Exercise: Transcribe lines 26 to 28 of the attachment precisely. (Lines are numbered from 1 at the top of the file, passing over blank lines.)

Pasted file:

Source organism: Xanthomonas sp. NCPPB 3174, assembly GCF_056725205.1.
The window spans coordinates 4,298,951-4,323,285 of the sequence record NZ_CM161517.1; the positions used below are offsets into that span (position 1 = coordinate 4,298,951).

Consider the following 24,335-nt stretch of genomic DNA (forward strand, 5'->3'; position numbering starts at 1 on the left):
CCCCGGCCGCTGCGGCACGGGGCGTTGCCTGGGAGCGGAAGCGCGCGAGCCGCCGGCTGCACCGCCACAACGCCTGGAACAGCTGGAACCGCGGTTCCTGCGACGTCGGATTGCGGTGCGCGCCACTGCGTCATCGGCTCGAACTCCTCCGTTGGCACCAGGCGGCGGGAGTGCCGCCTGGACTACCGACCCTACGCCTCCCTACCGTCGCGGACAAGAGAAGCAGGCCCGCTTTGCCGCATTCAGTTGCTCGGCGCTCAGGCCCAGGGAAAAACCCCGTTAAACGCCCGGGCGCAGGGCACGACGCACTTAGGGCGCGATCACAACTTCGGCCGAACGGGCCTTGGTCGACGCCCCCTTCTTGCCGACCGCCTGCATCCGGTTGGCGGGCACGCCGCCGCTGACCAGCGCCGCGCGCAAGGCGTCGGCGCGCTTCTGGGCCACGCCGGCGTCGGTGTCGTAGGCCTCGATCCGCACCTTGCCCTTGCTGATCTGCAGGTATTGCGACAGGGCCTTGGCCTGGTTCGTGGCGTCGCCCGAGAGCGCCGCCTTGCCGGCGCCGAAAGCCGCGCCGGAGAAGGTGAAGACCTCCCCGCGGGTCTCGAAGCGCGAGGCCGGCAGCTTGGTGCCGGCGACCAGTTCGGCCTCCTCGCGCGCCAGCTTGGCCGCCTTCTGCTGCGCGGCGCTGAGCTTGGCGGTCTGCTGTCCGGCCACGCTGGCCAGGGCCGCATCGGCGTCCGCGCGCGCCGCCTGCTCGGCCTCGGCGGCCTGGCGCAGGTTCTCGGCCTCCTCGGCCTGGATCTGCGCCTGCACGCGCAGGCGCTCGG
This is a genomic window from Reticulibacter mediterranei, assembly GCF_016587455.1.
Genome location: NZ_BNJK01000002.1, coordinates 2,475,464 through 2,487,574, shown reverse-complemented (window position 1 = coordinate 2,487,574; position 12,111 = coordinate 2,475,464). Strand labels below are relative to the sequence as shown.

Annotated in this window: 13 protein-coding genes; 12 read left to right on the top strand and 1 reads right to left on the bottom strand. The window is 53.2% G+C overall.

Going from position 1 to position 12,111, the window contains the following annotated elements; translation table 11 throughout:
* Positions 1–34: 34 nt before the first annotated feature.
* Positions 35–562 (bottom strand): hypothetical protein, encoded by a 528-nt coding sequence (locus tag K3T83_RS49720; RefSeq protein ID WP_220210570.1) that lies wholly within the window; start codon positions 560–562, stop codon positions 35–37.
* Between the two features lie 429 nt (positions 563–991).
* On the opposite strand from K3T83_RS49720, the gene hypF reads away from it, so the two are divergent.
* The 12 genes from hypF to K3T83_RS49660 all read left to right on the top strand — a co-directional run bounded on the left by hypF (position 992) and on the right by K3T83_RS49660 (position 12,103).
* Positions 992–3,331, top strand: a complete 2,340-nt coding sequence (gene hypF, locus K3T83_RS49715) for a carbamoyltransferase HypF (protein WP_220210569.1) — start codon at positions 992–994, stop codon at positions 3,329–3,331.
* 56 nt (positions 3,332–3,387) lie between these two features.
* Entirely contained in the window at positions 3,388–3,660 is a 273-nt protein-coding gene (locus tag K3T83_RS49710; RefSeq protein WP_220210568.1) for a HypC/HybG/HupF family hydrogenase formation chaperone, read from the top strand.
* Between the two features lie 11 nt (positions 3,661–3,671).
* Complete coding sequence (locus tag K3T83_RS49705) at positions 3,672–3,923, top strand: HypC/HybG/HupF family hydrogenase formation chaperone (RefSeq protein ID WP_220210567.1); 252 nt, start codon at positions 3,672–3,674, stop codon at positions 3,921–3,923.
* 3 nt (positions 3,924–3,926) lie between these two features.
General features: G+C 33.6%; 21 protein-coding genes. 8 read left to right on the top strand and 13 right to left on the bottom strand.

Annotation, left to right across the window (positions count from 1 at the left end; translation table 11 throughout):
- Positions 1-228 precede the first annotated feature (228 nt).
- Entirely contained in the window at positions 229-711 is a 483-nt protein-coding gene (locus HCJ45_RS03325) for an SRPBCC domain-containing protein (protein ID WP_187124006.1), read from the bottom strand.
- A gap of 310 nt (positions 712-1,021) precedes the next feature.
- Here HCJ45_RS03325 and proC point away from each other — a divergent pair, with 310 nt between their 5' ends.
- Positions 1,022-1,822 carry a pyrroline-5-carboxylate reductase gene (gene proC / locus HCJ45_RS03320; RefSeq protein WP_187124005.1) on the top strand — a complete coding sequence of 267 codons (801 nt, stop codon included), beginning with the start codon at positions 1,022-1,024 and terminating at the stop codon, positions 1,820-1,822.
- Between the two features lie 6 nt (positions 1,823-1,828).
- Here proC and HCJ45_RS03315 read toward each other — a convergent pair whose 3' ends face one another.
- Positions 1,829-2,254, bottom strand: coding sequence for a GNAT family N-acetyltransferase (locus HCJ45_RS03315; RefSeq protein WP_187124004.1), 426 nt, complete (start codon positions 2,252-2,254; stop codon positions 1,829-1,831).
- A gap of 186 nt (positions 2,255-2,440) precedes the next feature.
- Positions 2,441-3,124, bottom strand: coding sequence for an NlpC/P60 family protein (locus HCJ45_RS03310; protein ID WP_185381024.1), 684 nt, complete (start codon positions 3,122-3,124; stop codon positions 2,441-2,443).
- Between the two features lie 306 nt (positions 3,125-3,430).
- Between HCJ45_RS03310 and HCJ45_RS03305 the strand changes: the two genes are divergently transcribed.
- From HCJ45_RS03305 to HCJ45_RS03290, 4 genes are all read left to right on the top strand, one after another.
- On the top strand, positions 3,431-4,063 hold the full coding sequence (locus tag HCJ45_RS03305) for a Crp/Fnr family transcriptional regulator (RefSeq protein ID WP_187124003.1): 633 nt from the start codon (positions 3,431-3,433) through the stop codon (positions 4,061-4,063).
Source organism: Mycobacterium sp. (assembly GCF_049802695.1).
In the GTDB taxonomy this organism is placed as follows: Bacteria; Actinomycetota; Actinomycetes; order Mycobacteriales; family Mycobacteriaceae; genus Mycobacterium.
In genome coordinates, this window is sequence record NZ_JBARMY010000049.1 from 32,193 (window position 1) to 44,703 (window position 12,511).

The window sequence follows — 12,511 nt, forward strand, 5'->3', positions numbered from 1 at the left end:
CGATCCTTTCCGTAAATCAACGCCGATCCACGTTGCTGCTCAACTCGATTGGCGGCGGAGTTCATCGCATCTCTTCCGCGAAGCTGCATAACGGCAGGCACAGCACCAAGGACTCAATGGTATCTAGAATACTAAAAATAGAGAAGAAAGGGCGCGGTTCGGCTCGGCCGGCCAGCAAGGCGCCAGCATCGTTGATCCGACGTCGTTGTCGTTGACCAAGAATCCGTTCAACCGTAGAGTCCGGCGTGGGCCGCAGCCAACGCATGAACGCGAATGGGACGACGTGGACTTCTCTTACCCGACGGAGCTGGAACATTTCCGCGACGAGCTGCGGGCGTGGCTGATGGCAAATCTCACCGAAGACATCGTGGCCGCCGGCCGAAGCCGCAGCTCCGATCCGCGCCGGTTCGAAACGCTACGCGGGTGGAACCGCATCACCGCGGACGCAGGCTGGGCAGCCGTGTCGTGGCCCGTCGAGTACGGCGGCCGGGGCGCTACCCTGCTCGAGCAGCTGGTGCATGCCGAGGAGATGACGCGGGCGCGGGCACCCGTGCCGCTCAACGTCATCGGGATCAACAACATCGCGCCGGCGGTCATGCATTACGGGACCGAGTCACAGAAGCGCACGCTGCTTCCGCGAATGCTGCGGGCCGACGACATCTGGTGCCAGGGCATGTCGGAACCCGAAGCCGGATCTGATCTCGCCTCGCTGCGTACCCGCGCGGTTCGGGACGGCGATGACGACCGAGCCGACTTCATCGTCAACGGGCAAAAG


- Positions 1,022-1,822 carry a pyrroline-5-carboxylate reductase gene (gene proC / locus HCJ45_RS03320; RefSeq protein WP_187124005.1) on the top strand — a complete coding sequence of 267 codons (801 nt, stop codon included), beginning with the start codon at positions 1,022-1,024 and terminating at the stop codon, positions 1,820-1,822.
- Between the two features lie 6 nt (positions 1,823-1,828).
- Here proC and HCJ45_RS03315 read toward each other — a convergent pair whose 3' ends face one another.